Robinhood Account on Twitter Was Hacked to Promote Scam Token

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  • January 26, 2023

The wallet linked to receiving money from the scam was hosted on the Binance exchange. According to a Binance Smart Chain scan shared by internet sleuth ZackXBT, the hackers were able to make off with 26.95 BNB tokens, which is about $8,200.

A group of cybercriminals has hacked the Twitter account of the US-based stock brokerage Robinhood Markets Inc (NASDAQ: HOOD) to promote scam RBH tokens on the Binance Smart Chain through the PancakeSwap decentralized exchange.

The hack attack was reported yesterday when many of the 1.1 million Robinhood account followers on Twitter said they were offered to buy scam RBH tokens for as much as $0.0005 each. Before the tweet promoting the scam token was removed, 10 users fell for the offer and spend almost $1,000 on RBH.

Notably, other social media accounts of Robinhood were compromised as well. The wallet linked to receiving money from the scam was hosted on the Binance exchange. According to a Binance Smart Chain scan shared by internet sleuth ZackXBT, the hackers were able to make off with 26.95 BNB tokens, which is about $8,200.

Robinhood commented:

“We’re aware of the unauthorized posts from Robinhood Twitter, Instagram, and Facebook profiles, which were all removed within minutes. At this time, based on our ongoing investigation, we believe the source of the incident was via a third party vendor.”

Immediately after the alert, Binance also locked Robinhood’s account. Further investigations are to follow.

Twitter Scam Growth

The number of scams on social media, especially on Twitter, is growing. Twitter is one of the most popular social networks in the world. Do you remember 2020, when a 17-year-old boy hacked the Twitter accounts belonging to Microsoft Corporation (NYSE: MSFT) co-founder Bill Gates and then-presidential candidate Joe Biden using a rather simple social engineering technique? At that time, we reported that other high-profile people and companies also became victims of a big Bitcoin (BTC) scam. Among them were Amazon (NASDAQ: AMZN) CEO Jeff Bezos, former U.S. president Barack Obama, and Kanye West. It turned out that the attack brought Twitter hackers as much as $121,000 in Bitcoin.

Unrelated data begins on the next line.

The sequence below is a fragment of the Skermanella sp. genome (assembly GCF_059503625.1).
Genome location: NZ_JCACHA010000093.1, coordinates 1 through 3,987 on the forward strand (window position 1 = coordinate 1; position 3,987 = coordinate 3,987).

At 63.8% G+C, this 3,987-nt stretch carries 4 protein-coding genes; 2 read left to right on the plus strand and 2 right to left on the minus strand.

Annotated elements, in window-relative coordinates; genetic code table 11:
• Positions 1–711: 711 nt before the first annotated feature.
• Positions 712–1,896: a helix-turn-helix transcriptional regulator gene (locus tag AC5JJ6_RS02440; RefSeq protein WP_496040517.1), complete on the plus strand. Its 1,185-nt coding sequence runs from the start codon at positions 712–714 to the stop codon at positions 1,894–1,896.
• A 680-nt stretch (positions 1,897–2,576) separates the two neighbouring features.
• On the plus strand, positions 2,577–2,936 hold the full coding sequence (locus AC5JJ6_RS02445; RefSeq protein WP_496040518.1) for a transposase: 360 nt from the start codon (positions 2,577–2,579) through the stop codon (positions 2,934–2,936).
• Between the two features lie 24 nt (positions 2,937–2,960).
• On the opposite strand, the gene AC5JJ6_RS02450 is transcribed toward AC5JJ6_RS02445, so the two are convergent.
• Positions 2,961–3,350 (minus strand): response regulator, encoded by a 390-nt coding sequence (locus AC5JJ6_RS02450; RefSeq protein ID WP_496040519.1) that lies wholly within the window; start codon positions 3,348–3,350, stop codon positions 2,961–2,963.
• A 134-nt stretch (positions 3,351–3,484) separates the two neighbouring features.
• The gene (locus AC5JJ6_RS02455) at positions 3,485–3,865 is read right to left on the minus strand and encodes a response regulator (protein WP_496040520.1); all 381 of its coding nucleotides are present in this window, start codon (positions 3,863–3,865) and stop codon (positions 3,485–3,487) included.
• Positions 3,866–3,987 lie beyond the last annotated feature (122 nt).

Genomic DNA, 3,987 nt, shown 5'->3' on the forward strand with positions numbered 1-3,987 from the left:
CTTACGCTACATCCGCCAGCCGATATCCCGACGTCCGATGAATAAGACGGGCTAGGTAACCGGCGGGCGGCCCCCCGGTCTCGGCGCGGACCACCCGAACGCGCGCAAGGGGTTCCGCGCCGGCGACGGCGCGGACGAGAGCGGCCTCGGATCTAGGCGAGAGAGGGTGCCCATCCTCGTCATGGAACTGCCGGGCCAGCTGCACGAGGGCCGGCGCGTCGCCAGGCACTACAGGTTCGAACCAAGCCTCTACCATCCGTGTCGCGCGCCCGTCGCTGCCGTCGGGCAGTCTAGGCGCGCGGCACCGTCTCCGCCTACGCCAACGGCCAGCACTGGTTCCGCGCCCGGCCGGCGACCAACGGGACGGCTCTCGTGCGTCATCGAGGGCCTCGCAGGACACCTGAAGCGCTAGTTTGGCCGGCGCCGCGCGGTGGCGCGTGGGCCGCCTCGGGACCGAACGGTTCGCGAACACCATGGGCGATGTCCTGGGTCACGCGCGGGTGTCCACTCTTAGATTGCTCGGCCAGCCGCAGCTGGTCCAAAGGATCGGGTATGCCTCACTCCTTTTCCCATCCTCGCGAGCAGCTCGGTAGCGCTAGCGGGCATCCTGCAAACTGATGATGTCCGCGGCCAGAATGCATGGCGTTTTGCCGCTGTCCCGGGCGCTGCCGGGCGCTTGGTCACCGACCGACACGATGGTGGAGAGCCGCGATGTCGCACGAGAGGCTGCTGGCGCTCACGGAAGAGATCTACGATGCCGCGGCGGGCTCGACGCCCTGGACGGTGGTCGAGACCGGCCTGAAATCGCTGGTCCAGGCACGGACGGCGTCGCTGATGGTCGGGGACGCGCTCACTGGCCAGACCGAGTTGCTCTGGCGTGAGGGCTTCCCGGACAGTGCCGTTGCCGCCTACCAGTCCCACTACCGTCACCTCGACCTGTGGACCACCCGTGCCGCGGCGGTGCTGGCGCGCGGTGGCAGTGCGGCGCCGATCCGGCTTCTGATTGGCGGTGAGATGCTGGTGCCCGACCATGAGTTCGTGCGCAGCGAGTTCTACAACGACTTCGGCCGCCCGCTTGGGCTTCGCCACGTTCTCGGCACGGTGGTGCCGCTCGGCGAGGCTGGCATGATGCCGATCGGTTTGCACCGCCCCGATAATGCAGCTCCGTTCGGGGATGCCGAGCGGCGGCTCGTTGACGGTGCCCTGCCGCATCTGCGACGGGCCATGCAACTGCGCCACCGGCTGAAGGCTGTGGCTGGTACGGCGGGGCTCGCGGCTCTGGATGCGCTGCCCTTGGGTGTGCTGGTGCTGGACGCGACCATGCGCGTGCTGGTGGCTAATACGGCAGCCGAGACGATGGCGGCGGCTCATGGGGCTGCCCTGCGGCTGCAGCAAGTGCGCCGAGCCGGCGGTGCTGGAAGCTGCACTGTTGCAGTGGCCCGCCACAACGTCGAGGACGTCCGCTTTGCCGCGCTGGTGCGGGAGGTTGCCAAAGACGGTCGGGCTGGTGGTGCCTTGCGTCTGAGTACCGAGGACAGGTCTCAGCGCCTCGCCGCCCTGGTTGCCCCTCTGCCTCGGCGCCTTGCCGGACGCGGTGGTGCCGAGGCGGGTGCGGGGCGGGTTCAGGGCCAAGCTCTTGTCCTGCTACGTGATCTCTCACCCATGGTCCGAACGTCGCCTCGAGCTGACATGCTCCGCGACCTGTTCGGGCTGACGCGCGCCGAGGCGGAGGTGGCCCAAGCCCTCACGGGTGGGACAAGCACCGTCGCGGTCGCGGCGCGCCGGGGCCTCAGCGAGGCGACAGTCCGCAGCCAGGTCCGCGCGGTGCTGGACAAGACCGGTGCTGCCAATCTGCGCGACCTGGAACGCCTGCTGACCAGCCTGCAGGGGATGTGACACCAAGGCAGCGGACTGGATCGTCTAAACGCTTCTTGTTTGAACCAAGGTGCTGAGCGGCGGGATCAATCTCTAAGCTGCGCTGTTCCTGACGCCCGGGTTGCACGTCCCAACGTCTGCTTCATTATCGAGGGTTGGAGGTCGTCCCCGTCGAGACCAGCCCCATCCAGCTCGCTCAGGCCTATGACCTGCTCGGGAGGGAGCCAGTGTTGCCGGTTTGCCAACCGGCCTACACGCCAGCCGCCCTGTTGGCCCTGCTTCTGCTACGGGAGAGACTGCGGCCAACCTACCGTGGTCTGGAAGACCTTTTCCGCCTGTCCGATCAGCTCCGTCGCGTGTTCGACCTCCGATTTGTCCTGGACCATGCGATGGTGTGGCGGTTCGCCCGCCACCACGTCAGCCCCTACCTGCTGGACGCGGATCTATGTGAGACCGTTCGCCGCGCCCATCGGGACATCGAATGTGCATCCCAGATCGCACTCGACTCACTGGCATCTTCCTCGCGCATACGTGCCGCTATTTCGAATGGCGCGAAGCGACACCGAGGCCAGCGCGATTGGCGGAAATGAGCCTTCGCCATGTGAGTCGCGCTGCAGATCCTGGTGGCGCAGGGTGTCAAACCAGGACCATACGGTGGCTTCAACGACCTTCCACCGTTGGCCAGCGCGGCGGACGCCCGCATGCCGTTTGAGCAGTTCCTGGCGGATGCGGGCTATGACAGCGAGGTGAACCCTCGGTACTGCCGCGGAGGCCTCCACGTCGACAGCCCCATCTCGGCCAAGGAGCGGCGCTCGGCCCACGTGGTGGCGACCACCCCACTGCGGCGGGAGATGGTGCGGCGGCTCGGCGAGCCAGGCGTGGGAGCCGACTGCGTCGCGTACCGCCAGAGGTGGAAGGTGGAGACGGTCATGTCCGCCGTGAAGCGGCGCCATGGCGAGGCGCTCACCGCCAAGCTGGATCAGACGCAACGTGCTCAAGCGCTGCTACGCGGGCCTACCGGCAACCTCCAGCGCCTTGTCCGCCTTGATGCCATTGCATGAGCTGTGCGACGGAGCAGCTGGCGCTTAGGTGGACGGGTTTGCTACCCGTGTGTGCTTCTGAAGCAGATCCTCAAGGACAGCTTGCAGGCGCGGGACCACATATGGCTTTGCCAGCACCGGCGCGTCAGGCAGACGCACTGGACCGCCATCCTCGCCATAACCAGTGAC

In 2022, scammers took note of the initiative of Elon Musk who introduced Twitter Blue, a paid monthly subscription that adds a blue checkmark to a user’s account. The potential for bad actors here is enormous. Since Twitter Blue gives users the ability to actually buy a verified Twitter account, it can be used for phishing attacks, crypto-related scams, and distributing malware. It can also easily lead to the spread of fake news.

According to some reports, there are now about 20 million fake Twitter accounts which make up roughly 4% of all 500 million registered Twitter accounts. Twitter can be a great source of information and entertainment, but it is not perfect when it comes to privacy and security. To protect your account, you can do a few things. These include using a strong password, setting up two-factor authentication, managing third-party app permissions, and more. It is also important to pay attention to those you are following.

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Darya is a crypto enthusiast who strongly believes in the future of blockchain. Being a hospitality professional, she is interested in finding the ways blockchain can change different industries and bring our life to a different level.

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